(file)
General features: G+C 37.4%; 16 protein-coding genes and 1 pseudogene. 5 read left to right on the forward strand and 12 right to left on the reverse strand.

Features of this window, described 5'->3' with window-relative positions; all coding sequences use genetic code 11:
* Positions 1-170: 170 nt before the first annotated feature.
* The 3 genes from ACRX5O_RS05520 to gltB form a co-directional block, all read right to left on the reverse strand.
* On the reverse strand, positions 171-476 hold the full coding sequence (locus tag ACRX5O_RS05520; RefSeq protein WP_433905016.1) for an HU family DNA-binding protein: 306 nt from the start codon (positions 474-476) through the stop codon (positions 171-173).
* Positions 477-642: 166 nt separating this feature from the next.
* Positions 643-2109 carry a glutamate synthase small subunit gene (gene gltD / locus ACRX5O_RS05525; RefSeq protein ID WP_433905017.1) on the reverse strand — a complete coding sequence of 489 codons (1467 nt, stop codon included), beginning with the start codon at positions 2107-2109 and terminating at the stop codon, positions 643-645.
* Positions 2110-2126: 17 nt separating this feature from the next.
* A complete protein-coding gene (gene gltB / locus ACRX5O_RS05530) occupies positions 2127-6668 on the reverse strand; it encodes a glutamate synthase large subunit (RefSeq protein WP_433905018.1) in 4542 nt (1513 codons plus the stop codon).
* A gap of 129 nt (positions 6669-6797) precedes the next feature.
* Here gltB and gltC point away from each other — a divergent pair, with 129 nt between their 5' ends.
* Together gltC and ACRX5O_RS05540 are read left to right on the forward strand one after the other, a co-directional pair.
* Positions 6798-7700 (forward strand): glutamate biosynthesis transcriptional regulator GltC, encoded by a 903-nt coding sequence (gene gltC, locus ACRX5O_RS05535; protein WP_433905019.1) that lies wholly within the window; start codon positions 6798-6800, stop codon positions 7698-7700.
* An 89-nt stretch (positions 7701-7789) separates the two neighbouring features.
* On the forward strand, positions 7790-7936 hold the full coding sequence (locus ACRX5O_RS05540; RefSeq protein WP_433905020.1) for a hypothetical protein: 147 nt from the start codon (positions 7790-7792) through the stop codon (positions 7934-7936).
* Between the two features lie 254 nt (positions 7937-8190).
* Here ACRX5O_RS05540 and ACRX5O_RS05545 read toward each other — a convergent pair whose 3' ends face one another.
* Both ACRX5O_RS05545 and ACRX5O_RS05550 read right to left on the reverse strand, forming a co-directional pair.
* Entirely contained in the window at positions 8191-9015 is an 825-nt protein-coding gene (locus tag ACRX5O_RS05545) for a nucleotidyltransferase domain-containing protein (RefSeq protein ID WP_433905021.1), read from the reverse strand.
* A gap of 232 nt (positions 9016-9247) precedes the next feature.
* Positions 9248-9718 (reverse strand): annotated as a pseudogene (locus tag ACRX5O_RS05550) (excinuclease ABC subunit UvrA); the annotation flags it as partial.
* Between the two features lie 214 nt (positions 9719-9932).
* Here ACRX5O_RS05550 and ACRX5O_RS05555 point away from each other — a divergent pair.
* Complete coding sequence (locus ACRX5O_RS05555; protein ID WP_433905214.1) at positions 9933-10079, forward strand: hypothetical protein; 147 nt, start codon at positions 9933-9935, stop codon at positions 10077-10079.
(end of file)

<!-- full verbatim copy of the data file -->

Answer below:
General features: G+C 37.4%; 16 protein-coding genes and 1 pseudogene. 5 read left to right on the forward strand and 12 right to left on the reverse strand.

Features of this window, described 5'->3' with window-relative positions; all coding sequences use genetic code 11:
* Positions 1-170: 170 nt before the first annotated feature.
* The 3 genes from ACRX5O_RS05520 to gltB form a co-directional block, all read right to left on the reverse strand.
* On the reverse strand, positions 171-476 hold the full coding sequence (locus tag ACRX5O_RS05520; RefSeq protein WP_433905016.1) for an HU family DNA-binding protein: 306 nt from the start codon (positions 474-476) through the stop codon (positions 171-173).
* Positions 477-642: 166 nt separating this feature from the next.
* Positions 643-2109 carry a glutamate synthase small subunit gene (gene gltD / locus ACRX5O_RS05525; RefSeq protein ID WP_433905017.1) on the reverse strand — a complete coding sequence of 489 codons (1467 nt, stop codon included), beginning with the start codon at positions 2107-2109 and terminating at the stop codon, positions 643-645.
* Positions 2110-2126: 17 nt separating this feature from the next.
* A complete protein-coding gene (gene gltB / locus ACRX5O_RS05530) occupies positions 2127-6668 on the reverse strand; it encodes a glutamate synthase large subunit (RefSeq protein WP_433905018.1) in 4542 nt (1513 codons plus the stop codon).
* A gap of 129 nt (positions 6669-6797) precedes the next feature.
* Here gltB and gltC point away from each other — a divergent pair, with 129 nt between their 5' ends.
* Together gltC and ACRX5O_RS05540 are read left to right on the forward strand one after the other, a co-directional pair.
* Positions 6798-7700 (forward strand): glutamate biosynthesis transcriptional regulator GltC, encoded by a 903-nt coding sequence (gene gltC, locus ACRX5O_RS05535; protein WP_433905019.1) that lies wholly within the window; start codon positions 6798-6800, stop codon positions 7698-7700.
* An 89-nt stretch (positions 7701-7789) separates the two neighbouring features.
* On the forward strand, positions 7790-7936 hold the full coding sequence (locus ACRX5O_RS05540; RefSeq protein WP_433905020.1) for a hypothetical protein: 147 nt from the start codon (positions 7790-7792) through the stop codon (positions 7934-7936).
* Between the two features lie 254 nt (positions 7937-8190).
* Here ACRX5O_RS05540 and ACRX5O_RS05545 read toward each other — a convergent pair whose 3' ends face one another.
* Both ACRX5O_RS05545 and ACRX5O_RS05550 read right to left on the reverse strand, forming a co-directional pair.
* Entirely contained in the window at positions 8191-9015 is an 825-nt protein-coding gene (locus tag ACRX5O_RS05545) for a nucleotidyltransferase domain-containing protein (RefSeq protein ID WP_433905021.1), read from the reverse strand.
* A gap of 232 nt (positions 9016-9247) precedes the next feature.
* Positions 9248-9718 (reverse strand): annotated as a pseudogene (locus tag ACRX5O_RS05550) (excinuclease ABC subunit UvrA); the annotation flags it as partial.
* Between the two features lie 214 nt (positions 9719-9932).
* Here ACRX5O_RS05550 and ACRX5O_RS05555 point away from each other — a divergent pair.
* Complete coding sequence (locus ACRX5O_RS05555; protein ID WP_433905214.1) at positions 9933-10079, forward strand: hypothetical protein; 147 nt, start codon at positions 9933-9935, stop codon at positions 10077-10079.